Sometimes it is hard for Vernard Portis to get up at 6:15 a.m., especially on cold snowy mornings, to catch a bus so he can make it to his 8 o'clock class at H.D. Woodson High School. And it's tough having to do the laundry, scrub the bathroom, sweep and vacuum his home in Southeast Washington, then do his homework instead of hanging out with the boys.

But Portis, 17, does all of these things, and when all is said and done, he's glad he did because somebody took the time to teach him that commitment, hard work and honesty are what life is all about and that wealth is not always measured in dollars.

Pity the people who have been caught up in the fast life, mourn for the souls lost to handguns and drugs. But how about a hand for the thousands of young black men like Portis, who live in and around these tough neighborhoods, who know people who have been shot and killed and strung out on drugs, and still, despite the distractions and danger, have managed to reach manhood in good standing?

As the cries for help come from neighborhoods under siege, one need only look inside homes such as the Portis'. Here, on an obscure little street just off Alabama Avenue SE, the mystery to survival unfolds in the arms of a loving mother and caring friends.

For those who say it can't be that simple, remember that warnings of the current crisis were forecast years ago. Even before infant mortality became the shame of the city, before teen-age pregnancies rose to outrageous proportions, Marian Wright Edelman and the Children's Defense Fund were cautioning that poverty and inadequate child care, poor parenting included, would haunt this town for years to come.

Now, as we reap what we have sown, this forever crisis-oriented populace seems willing to at least ask what can be done.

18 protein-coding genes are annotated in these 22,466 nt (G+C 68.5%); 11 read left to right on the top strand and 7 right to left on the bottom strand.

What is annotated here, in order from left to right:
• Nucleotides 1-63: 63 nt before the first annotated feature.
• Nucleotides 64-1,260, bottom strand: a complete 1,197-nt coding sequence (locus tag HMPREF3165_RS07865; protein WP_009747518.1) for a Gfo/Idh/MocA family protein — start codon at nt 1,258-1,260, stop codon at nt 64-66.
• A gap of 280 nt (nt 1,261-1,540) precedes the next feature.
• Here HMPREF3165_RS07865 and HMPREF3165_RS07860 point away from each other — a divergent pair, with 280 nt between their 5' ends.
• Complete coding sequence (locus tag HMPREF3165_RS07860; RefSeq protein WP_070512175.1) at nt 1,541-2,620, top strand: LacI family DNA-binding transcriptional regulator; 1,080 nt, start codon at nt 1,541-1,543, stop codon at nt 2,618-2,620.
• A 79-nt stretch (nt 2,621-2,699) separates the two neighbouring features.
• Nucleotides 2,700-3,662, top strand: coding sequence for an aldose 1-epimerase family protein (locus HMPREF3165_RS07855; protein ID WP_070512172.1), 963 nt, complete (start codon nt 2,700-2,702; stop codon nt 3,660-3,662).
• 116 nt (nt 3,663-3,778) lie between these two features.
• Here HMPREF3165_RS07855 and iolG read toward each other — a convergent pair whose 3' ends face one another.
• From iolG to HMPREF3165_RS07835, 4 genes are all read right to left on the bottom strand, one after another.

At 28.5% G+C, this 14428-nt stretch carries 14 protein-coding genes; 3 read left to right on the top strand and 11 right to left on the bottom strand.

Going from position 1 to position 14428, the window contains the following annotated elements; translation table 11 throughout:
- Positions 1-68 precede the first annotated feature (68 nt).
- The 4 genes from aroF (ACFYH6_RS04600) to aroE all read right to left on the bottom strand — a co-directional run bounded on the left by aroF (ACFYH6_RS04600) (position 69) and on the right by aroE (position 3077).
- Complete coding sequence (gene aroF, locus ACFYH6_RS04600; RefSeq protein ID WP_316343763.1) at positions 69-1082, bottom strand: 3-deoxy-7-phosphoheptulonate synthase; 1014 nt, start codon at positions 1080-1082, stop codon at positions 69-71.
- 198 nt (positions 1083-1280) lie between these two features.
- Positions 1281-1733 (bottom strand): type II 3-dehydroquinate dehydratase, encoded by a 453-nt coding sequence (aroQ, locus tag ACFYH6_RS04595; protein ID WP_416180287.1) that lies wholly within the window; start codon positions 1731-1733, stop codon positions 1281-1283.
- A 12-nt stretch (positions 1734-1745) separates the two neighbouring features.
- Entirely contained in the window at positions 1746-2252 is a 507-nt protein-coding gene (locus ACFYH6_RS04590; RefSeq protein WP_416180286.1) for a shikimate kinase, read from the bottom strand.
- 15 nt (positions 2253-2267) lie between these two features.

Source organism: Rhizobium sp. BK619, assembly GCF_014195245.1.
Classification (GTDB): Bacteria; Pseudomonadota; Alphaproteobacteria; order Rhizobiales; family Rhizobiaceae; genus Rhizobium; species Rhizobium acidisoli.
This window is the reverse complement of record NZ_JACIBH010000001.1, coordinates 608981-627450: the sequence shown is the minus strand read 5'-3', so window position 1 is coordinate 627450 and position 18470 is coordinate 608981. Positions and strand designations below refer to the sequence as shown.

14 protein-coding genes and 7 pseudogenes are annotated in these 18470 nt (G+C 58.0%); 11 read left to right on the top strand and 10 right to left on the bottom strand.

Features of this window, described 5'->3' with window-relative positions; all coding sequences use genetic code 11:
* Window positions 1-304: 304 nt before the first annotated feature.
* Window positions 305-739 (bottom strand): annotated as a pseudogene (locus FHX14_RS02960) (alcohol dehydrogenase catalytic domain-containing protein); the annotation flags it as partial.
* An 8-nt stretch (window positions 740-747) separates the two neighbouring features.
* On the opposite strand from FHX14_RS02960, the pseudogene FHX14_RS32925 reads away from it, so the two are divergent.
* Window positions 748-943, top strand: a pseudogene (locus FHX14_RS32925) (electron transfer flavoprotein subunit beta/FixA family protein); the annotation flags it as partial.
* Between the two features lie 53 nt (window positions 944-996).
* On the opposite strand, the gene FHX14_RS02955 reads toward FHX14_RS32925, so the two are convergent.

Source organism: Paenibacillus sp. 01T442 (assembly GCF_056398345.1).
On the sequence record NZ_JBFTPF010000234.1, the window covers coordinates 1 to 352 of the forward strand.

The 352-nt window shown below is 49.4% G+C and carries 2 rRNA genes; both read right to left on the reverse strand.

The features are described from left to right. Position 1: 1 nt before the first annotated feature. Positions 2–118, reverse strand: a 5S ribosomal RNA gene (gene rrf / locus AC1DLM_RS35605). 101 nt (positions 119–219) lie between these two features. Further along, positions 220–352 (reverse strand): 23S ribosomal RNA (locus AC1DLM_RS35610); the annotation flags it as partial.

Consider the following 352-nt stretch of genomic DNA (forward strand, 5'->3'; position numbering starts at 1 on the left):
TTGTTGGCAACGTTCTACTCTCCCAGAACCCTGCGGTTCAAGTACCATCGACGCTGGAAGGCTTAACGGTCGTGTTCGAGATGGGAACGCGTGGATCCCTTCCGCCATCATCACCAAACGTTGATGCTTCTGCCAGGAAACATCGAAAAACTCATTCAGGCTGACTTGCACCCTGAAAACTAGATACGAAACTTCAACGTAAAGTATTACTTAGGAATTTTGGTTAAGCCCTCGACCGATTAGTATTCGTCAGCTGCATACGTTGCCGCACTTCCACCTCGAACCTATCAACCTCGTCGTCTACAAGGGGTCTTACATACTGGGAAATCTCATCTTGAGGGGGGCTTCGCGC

For many of our young adults, the answer is nothing. It is simply too late. But a new batch of children is headed toward a critical adolescence and for those interested in saving them, what better way to start than by listening to one who has been?

As president of the Alpha-Omega Young Men's Association at Woodson High, District president of the Future Business Leaders of America, vice chairman of the finance committee of D.C. Mayor Marion Barry's Youth Leadership Alumni Association and recipient of an honorary mention in the Concerned Black Men's "Student of the Year" contest, Portis holds views about what is needed that are as good as anybody's.

"What keeps me going is support from family and friends," he says. "Young people can't do everything alone -- although we may not even know it at first. We need people to reach out and help, volunteer at schools and recreation centers. I find that every time I make a small achievement, do anything that helps break the stereotype of black males as drug users and criminals, I receive praise from adults. That makes me want to try even harder."

Says Cleo Davis, assistant principal at Woodson and founder of the young men's association there, "Parental involvement is the key. Vernard's mother is a very strong force in his nurturing. All a child needs is a significant person in his or her life. Having both parents is nice, but not necessary. I didn't have a father, but thanks to concerned teachers and a coach, I was saved."

Says Thomasina M. Portis, Vernard's mother, "I have, from the cradle, tried to instill the proper standards of behavior in my children. I let them know that we are all products of our environment, but we still have choices that can make our lives better or worse. A lot of young men somehow end up believing that the world owes them something, but the truth is they owe it to themselves to be the best they can be."

She adds that you must love the child, make the child feel capable of doing good. The result, she says, is a development of values and sense of respect -- not just for the lives of others, but for the child's own life as well.